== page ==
Bill McStowe, author of the humour series Uncharted.
How actively do you promote your series and where?
I’m active on Twitter and try to draw attention to my series at least once a day. You can find me @BillMcStowe. I also promote Channillo itself and some of the other writers. Similarly, there are writers who help promote my work.
How positively would you rate Channillo overall?
It has been a positive experience for me, but I am aware that this is not the case for everyone. Some very talented writers have left the site and I miss reading their work.
Channillo has given me the opportunity to reach more readers. I like that. A lot of the readers on the site are Channillo authors, but I see a consistent effort to draw an outside audience. We’re asking people to pay for a subscription for the right to read when there are thousands of sites out there with free material. That’s a tall order.
Would you say it has driven interest towards your writing in general i.e. beyond the Channillo series in particular?
No, I can’t say that. I’d like to believe it, but I’m not sure it’s true. Actually, I haven’t done much other writing since my series began. Spending hours a week meeting a self-imposed deadline has left me little room to do much else. This weekend, though, I’m making time to cut my toenails.
Chris Waltz, author of the horror-comedy series, Hellbound.
Generally, I promote my Channillo series through Facebook and Twitter. I’m a part of several writer and reader groups who are fairly supportive. Twitter has been my best avenue, because other Channillo writers tend to share the posts with their followers as well. As far as popularity goes, I have to say I’m not 100% sure how popular my series is on the website, but I know it has garnered some popularity as far as new followers and social media interactions outside of the Channillo site.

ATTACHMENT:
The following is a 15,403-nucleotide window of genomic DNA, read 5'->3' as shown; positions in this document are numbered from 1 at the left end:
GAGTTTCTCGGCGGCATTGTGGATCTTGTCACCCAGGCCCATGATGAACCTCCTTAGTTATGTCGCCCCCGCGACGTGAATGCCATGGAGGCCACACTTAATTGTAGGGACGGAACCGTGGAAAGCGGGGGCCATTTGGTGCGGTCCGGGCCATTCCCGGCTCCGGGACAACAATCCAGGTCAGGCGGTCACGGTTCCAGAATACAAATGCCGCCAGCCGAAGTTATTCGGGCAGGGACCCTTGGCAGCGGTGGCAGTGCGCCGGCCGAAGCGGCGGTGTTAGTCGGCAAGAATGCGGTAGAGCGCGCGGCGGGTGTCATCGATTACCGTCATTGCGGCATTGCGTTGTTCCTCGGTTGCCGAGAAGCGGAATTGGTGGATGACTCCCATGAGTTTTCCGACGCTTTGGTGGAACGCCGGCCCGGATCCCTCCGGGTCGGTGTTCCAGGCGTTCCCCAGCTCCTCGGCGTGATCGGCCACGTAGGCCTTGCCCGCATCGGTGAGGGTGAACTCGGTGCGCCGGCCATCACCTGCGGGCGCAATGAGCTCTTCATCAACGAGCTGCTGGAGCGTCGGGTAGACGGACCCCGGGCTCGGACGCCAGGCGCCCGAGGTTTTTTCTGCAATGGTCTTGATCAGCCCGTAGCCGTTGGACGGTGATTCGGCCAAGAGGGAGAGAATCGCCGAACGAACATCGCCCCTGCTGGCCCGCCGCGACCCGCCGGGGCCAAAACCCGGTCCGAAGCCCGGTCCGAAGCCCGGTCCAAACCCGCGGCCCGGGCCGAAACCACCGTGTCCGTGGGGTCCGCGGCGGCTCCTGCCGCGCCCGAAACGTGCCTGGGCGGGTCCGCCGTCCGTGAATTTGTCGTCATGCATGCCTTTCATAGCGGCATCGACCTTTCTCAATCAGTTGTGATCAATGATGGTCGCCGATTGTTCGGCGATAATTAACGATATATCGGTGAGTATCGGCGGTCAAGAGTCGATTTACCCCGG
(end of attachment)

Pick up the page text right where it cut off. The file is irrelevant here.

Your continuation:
I never had plans of getting rich or famous from my Channillo series, and I haven’t, but I have been pleased with the number of people it has gotten my name to as a writer. It’s also something I feel comfortable using as a resume builder of sorts, because I was approached to write the series and it was the first writing project I began that wasn’t self-published. Since then, I have had several short stories published in more well-known publications. I have a second Channillo series debuting in a couple of months, and I am generally happy with my experience.
So yes, there are happy authors on Channillo, which I continue to believe is a highly commendable initiative. You can read a fuller review of Channillo here. And while we’re on the topic of serialisation, stay tuned to this site for an upcoming set of posts about it by Mimi Speike. Also, don’t forget to check out Bob Versus the Aliens, as well as the excellent serial Voyage of the Ballyhoo, posted on his website by Atthys Gage. Though Atthys is our resident maven of gloom, you’ll see that anyone who can spin such a yarn has nothing to be gloomy about.
As for me? Call me crazy if you like, but I’m planning another series for Channillo. Those damned mozzies, you understand.
Are you running a series on your own blog? If so, let me know in the comments – I’d be glad to go on over and take a look.